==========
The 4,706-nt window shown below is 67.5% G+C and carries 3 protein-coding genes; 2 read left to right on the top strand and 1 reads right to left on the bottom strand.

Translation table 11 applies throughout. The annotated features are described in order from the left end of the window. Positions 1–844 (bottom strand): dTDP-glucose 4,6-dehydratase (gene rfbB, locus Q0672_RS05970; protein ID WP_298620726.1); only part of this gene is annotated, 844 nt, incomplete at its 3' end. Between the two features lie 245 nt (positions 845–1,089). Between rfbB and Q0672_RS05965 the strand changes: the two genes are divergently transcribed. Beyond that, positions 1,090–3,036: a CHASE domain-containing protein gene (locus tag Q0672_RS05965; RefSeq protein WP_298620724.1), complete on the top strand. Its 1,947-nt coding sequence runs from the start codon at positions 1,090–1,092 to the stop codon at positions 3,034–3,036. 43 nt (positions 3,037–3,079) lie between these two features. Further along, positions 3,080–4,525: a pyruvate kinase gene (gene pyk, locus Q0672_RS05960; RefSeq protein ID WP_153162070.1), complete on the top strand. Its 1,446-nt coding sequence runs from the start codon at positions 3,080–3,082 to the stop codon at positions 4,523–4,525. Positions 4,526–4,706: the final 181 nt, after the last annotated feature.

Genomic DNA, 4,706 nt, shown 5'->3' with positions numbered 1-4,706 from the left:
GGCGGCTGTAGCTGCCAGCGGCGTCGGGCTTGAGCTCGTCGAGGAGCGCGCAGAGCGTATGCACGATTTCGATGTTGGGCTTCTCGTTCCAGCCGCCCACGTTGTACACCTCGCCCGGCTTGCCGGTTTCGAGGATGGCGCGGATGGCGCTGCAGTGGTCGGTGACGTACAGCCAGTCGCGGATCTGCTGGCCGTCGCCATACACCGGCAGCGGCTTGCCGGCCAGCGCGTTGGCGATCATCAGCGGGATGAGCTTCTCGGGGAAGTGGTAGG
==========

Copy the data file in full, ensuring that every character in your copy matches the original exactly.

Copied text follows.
The 4,706-nt window shown below is 67.5% G+C and carries 3 protein-coding genes; 2 read left to right on the top strand and 1 reads right to left on the bottom strand.

Translation table 11 applies throughout. The annotated features are described in order from the left end of the window. Positions 1–844 (bottom strand): dTDP-glucose 4,6-dehydratase (gene rfbB, locus Q0672_RS05970; protein ID WP_298620726.1); only part of this gene is annotated, 844 nt, incomplete at its 3' end. Between the two features lie 245 nt (positions 845–1,089). Between rfbB and Q0672_RS05965 the strand changes: the two genes are divergently transcribed. Beyond that, positions 1,090–3,036: a CHASE domain-containing protein gene (locus tag Q0672_RS05965; RefSeq protein WP_298620724.1), complete on the top strand. Its 1,947-nt coding sequence runs from the start codon at positions 1,090–1,092 to the stop codon at positions 3,034–3,036. 43 nt (positions 3,037–3,079) lie between these two features. Further along, positions 3,080–4,525: a pyruvate kinase gene (gene pyk, locus Q0672_RS05960; RefSeq protein ID WP_153162070.1), complete on the top strand. Its 1,446-nt coding sequence runs from the start codon at positions 3,080–3,082 to the stop codon at positions 4,523–4,525. Positions 4,526–4,706: the final 181 nt, after the last annotated feature.

Genomic DNA, 4,706 nt, shown 5'->3' with positions numbered 1-4,706 from the left:
GGCGGCTGTAGCTGCCAGCGGCGTCGGGCTTGAGCTCGTCGAGGAGCGCGCAGAGCGTATGCACGATTTCGATGTTGGGCTTCTCGTTCCAGCCGCCCACGTTGTACACCTCGCCCGGCTTGCCGGTTTCGAGGATGGCGCGGATGGCGCTGCAGTGGTCGGTGACGTACAGCCAGTCGCGGATCTGCTGGCCGTCGCCATACACCGGCAGCGGCTTGCCGGCCAGCGCGTTGGCGATCATCAGCGGGATGAGCTTCTCGGGGAAGTGGTAGG